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Dealing With Volatility: What Is VIX Index?

Volatility is a great factor when it comes to trading and the market. Hence, market indicators were developed to help traders quantify the volatility expectations of the market. One of these is the VIX or the Volatility Index. Understanding how it works can help you in handling your portfolio well.  So, what is VIX index? Read on for detailed explanations.

What Is The VIX (Volatility-Index) and How Does It Work?

It is also known as the Chicago Board Options Exchange VIX or the CBOEVolatility-Index. The VIX is a real-time index that measures the amount of near-term volatility expected by investors from the S&P 500(ticker: SPX) for the following 30 days. It’s the first benchmark to quantify the volatility expectations of the market. With VIX, the speed of the prices changing in the market can be gauged as this volatility shows the fear and sentiment of traders and investors in the market.

The S&P 500 (SPX) represents the stock market itself or the market as a whole. On the other hand, VIX is referred to as implied volatility by many professionals in the market since it can track options where traders bet on future performances of various market indices. It is available on the exchange's website. The exchange also tracks the VXN or the volatility on the NASDAQ 100 Index and the VXD or the volatility on the sector-specific Dow Jones Industrial Average.

Real-World Example of the VIX Index

One of the fears of an investor is the volatility value. And this value is always inversely connected to the movement of the market - whether it falls down or rises up. Volatility measures the magnitude of the movements of prices in a certain period. With more and rapid changes, the higher the volatility is, and the less calm the market will be.

Below is a real-world example of a VIX and S&P 500 in a chart: 

VIX and S&P 500 chart

The red line in the statistically-based graph represents the S&P 500, while the blue line is the VIX index. In this real-world comparative example, which shows data from 2012 up to the present, you can see instances when the line for S&P 500, or the market, spiked, which then resulted in the VIX values dropping at the same time, as shown by the line in the graph.

Background: How Was VIX Index Created?

The volatility index, or VIX, is famously known as the Chicago Board Options Exchange’s volatility index. Before that, the traces and ideas about VIX and its creation started with the financial economics research of two partners, Dan Galai and Menachem Brenner. In 1989, they proposed the methodology for volatility indices, from indices about the stock market’s volatility to interest rates, and even up to volatility of foreign exchange rate globally. And they proposed that these be updated frequently.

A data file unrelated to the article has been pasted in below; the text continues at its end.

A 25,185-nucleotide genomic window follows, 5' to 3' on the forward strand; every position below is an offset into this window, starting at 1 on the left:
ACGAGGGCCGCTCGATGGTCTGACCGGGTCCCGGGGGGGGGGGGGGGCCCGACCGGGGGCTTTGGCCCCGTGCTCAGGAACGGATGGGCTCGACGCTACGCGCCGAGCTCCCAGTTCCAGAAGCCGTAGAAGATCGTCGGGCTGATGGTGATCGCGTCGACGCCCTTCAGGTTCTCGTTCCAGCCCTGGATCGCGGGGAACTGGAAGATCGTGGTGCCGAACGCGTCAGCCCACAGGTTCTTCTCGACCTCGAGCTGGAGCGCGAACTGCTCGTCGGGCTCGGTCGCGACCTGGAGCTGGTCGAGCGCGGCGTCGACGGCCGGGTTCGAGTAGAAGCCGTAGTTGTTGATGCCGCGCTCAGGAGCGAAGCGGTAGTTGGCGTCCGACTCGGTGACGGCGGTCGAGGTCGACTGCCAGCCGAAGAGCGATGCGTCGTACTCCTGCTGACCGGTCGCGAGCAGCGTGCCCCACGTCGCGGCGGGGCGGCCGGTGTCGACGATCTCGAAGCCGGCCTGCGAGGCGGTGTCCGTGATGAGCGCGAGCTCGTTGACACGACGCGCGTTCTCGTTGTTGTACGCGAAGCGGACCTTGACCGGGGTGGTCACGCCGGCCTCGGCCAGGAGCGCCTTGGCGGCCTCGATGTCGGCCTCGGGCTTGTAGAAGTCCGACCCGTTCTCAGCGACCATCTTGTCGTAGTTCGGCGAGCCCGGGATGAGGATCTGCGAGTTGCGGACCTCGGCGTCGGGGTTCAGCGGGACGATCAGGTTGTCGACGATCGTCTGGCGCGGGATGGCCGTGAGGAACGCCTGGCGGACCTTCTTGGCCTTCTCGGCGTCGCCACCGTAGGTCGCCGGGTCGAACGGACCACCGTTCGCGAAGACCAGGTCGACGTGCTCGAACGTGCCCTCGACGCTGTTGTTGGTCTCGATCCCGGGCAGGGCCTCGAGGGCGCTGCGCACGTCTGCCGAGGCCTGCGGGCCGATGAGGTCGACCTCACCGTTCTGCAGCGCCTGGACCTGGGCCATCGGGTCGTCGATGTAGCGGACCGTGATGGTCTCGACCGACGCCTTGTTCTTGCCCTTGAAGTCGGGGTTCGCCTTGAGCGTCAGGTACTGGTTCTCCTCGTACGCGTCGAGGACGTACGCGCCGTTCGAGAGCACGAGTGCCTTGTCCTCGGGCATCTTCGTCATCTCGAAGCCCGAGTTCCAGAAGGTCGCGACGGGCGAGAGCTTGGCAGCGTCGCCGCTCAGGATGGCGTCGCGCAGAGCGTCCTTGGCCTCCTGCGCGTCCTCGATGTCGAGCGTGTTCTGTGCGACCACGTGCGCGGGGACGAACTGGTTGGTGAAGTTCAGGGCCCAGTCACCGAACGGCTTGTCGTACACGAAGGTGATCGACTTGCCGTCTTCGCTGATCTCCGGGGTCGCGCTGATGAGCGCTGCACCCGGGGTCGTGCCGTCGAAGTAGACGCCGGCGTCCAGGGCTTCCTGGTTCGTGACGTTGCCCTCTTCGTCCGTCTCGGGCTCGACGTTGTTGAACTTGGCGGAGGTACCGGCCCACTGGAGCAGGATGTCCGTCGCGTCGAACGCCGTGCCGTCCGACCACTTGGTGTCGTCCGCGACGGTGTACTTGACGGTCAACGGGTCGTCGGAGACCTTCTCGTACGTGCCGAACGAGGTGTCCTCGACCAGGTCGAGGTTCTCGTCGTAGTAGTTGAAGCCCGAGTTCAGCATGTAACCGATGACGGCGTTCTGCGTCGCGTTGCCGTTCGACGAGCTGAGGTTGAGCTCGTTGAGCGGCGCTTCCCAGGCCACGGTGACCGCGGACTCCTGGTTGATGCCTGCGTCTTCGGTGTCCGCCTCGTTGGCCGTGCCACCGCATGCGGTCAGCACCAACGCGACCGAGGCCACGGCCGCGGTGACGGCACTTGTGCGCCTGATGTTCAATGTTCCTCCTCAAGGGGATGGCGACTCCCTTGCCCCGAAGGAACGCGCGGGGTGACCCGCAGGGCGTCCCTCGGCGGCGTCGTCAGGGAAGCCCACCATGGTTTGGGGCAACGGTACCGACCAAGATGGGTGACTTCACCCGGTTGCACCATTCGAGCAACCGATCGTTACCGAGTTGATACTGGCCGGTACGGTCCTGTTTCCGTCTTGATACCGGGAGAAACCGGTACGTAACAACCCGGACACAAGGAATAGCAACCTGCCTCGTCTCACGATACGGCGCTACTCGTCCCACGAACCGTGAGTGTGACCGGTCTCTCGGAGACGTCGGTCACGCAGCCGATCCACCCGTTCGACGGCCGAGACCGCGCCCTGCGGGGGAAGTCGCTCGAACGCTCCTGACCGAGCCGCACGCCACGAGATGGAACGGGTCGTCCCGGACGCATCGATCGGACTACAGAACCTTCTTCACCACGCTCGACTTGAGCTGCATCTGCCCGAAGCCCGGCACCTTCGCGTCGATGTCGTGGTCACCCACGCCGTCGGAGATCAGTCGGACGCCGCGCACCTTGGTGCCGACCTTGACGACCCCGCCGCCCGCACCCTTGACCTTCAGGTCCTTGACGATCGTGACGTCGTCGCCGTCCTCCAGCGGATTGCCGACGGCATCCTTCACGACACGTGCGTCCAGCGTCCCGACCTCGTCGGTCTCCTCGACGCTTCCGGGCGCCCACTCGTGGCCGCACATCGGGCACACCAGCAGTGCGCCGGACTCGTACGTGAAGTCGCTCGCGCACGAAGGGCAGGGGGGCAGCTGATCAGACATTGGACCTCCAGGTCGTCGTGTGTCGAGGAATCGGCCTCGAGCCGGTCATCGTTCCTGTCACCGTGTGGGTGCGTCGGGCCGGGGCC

And in 1992, Bob Whaley was hired by CBOE. He calculated the volatility values using the proposed papers and provided computations for the initial VIX levels. The formulation developed provided a way to measure the market volatility from which future volatilities might be expected. And currently, the VIX index value quotes the change in the S&P 500 index for the next 30 days.

VIX Formula - How Is The VIX Index Calculated?

VIX is computed from the live pricing of the S&P 500 options, which include the standard CBOE SPX options that expire every third Friday of the month and the weekly CBOE SPX options, which expire every Friday. For a price or value to be considered for calculating the VIX index, the option must expire in between 23 to 37 days.

This is the formula used in calculating the VIX which CBOE provided:

CBOE formula used in calculating the VIX And CBOE formula used in calculating the VIX


 However, this formulation is too complex for people to use, especially for those who’re not good at math. That’s why to help you understand how the calculations work, let us use some values:

Volatility Index VIX

Volatility Index VIX

VIX = 21.94

Included and underlies in the first square bracket are these values:

Moving on to the next bracket, it includes all the same values from before except that the flow of calculation is different and the volatility of the next term option to be used is assumed to be 0.063679.

Using these values, the calculation is made:

  1. First, the number of minutes equal to the first term option, the 17-day option, is divided by the total number of minutes in a year.
  2. The obtained value from the first step will then be multiplied by the assumed volatility of the option.
  3. The number of minutes for the next term option, the 45-day option, will then be subtracted by the total number of minutes in 30 days. This value will be divided by the value obtained from subtracting the number of minutes of the first option from the number of minutes in the second option. The final value will then be multiplied to the obtained value from Step 2.
  4. Setting aside the final value from Steps 1 to 3, the focus now will be on the second option.
  5. Starting again by dividing the minutes equal to that option to the total minutes in a year. The obtained value is to be multiplied by new volatility, the volatility of the second option.
  6. Instead of subtracting the minutes for the first and second option, in this step, the number of minutes for the first option will be subtracted from the number of minutes for 30 days. The value from this will then be divided by the value obtained from subtracting the number of minutes of the first option from the number of minutes in the second option. The final value from this step will be multiplied to the obtained value from Step 5.
  7. The last part is the division of the number of minutes for 365 days by the number of minutes in 30 days. This value will be multiplied to the value obtained from the previous step, Step 6.
  8. The final value from Steps 1 to 3 will be added to the final value from Steps 5 to 7. The square root of the obtained value from this operation will be acquired and will be multiplied by 100 to get to the final value, the VIX.